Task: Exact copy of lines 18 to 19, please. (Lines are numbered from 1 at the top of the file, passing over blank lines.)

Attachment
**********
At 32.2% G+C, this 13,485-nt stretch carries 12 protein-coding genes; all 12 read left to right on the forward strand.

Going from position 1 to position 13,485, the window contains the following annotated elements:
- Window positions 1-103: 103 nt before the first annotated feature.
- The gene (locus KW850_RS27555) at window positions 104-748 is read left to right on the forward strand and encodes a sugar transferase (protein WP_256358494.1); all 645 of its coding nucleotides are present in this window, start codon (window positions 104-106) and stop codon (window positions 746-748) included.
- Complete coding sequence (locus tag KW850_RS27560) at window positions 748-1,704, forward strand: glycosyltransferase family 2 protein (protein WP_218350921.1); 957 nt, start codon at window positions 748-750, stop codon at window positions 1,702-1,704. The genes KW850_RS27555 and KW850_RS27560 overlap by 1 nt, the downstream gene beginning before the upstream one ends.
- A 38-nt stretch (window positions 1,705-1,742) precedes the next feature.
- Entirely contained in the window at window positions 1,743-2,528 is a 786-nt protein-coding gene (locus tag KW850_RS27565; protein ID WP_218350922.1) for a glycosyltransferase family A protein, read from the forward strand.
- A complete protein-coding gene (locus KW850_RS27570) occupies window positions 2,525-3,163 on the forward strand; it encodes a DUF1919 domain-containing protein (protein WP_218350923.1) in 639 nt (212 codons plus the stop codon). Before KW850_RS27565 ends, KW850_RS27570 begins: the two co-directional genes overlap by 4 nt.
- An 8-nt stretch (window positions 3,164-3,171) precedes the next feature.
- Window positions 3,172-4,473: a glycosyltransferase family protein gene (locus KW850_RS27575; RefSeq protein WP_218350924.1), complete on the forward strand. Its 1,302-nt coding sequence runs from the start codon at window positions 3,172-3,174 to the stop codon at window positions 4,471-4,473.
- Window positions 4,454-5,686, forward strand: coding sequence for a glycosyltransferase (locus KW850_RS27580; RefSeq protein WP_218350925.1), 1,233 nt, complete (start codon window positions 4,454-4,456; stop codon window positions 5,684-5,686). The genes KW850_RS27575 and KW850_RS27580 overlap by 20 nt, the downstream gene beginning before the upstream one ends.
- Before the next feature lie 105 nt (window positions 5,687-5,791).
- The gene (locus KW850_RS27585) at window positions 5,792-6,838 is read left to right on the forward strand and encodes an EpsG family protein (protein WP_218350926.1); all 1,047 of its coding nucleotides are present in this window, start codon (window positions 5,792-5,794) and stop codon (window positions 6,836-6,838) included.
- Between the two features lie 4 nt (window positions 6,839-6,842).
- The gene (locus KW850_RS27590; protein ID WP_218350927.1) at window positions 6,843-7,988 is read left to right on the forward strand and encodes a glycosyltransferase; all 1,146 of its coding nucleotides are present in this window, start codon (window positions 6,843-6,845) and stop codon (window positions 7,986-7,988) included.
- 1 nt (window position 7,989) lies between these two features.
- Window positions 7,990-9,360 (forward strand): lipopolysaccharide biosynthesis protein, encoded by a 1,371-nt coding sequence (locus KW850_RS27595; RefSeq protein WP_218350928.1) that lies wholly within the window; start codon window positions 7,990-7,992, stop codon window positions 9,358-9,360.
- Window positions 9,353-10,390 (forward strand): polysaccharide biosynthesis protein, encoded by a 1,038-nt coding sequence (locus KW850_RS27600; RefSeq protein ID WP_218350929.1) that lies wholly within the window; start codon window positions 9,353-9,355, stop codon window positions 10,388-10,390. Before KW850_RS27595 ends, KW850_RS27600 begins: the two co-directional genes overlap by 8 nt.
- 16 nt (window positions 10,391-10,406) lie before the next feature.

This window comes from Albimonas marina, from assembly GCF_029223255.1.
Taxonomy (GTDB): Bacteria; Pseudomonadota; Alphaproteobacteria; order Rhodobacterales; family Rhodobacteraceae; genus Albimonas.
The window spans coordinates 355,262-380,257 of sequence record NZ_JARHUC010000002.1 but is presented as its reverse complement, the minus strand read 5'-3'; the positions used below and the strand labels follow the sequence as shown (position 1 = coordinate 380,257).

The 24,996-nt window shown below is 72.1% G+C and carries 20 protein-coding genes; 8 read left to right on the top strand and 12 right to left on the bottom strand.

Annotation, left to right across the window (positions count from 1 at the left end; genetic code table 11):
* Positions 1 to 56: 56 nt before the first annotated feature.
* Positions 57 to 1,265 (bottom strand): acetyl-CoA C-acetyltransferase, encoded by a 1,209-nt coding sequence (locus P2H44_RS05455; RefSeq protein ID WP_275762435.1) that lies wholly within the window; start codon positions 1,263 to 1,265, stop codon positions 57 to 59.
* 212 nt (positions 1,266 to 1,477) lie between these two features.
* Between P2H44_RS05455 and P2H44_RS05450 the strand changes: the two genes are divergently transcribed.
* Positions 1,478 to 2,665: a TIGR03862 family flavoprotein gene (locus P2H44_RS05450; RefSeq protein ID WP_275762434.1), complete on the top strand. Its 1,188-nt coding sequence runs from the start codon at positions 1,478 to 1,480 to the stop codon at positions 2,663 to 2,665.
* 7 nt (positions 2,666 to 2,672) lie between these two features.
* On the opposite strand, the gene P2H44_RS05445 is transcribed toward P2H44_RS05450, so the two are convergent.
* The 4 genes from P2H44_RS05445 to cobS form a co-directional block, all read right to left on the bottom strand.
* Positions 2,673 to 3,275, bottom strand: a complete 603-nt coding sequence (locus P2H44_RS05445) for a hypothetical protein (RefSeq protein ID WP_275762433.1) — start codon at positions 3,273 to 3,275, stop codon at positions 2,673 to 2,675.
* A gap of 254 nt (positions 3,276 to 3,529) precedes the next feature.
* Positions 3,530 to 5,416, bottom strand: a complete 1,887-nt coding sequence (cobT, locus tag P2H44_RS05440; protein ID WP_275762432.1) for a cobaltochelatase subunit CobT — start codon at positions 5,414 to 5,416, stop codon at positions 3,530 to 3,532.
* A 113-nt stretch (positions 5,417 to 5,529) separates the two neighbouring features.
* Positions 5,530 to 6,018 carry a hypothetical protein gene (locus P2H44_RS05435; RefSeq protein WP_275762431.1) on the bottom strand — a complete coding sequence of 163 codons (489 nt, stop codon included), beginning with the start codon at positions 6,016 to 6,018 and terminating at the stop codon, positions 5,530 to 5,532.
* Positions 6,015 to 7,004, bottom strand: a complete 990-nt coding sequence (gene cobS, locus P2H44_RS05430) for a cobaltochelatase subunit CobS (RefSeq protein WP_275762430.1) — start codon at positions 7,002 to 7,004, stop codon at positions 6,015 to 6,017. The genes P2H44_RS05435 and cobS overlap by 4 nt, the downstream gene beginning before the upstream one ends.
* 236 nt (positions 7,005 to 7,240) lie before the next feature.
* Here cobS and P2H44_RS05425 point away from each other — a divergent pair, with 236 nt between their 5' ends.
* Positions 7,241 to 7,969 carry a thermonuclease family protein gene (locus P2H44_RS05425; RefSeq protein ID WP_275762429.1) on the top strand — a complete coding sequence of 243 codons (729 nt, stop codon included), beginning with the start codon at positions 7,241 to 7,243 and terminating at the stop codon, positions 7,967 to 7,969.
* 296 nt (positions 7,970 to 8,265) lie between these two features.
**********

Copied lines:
- Window positions 9,353-10,390 (forward strand): polysaccharide biosynthesis protein, encoded by a 1,038-nt coding sequence (locus KW850_RS27600; RefSeq protein ID WP_218350929.1) that lies wholly within the window; start codon window positions 9,353-9,355, stop codon window positions 10,388-10,390. Before KW850_RS27595 ends, KW850_RS27600 begins: the two co-directional genes overlap by 8 nt.
- 16 nt (window positions 10,391-10,406) lie before the next feature.